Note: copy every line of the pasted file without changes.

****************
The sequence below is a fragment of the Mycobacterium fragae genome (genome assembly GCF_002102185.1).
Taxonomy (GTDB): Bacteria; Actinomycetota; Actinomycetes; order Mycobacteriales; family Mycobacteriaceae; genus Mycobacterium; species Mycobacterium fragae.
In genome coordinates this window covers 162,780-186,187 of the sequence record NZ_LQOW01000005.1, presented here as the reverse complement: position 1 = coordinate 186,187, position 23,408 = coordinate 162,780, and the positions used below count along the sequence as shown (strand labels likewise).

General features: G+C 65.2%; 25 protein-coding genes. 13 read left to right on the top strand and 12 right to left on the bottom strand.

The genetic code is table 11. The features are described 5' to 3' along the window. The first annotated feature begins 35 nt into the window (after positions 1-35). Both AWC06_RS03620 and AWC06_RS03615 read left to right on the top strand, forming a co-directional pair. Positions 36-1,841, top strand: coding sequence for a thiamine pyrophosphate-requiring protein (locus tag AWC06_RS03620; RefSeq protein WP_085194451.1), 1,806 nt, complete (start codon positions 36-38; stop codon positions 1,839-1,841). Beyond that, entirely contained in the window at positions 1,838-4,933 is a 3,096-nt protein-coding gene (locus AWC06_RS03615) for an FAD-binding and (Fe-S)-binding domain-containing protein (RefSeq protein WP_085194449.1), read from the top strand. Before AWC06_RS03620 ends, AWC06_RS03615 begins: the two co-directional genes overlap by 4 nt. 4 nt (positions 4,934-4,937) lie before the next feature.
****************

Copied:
The sequence below is a fragment of the Mycobacterium fragae genome (genome assembly GCF_002102185.1).
Taxonomy (GTDB): Bacteria; Actinomycetota; Actinomycetes; order Mycobacteriales; family Mycobacteriaceae; genus Mycobacterium; species Mycobacterium fragae.
In genome coordinates this window covers 162,780-186,187 of the sequence record NZ_LQOW01000005.1, presented here as the reverse complement: position 1 = coordinate 186,187, position 23,408 = coordinate 162,780, and the positions used below count along the sequence as shown (strand labels likewise).

General features: G+C 65.2%; 25 protein-coding genes. 13 read left to right on the top strand and 12 right to left on the bottom strand.

The genetic code is table 11. The features are described 5' to 3' along the window. The first annotated feature begins 35 nt into the window (after positions 1-35). Both AWC06_RS03620 and AWC06_RS03615 read left to right on the top strand, forming a co-directional pair. Positions 36-1,841, top strand: coding sequence for a thiamine pyrophosphate-requiring protein (locus tag AWC06_RS03620; RefSeq protein WP_085194451.1), 1,806 nt, complete (start codon positions 36-38; stop codon positions 1,839-1,841). Beyond that, entirely contained in the window at positions 1,838-4,933 is a 3,096-nt protein-coding gene (locus AWC06_RS03615) for an FAD-binding and (Fe-S)-binding domain-containing protein (RefSeq protein WP_085194449.1), read from the top strand. Before AWC06_RS03620 ends, AWC06_RS03615 begins: the two co-directional genes overlap by 4 nt. 4 nt (positions 4,934-4,937) lie before the next feature.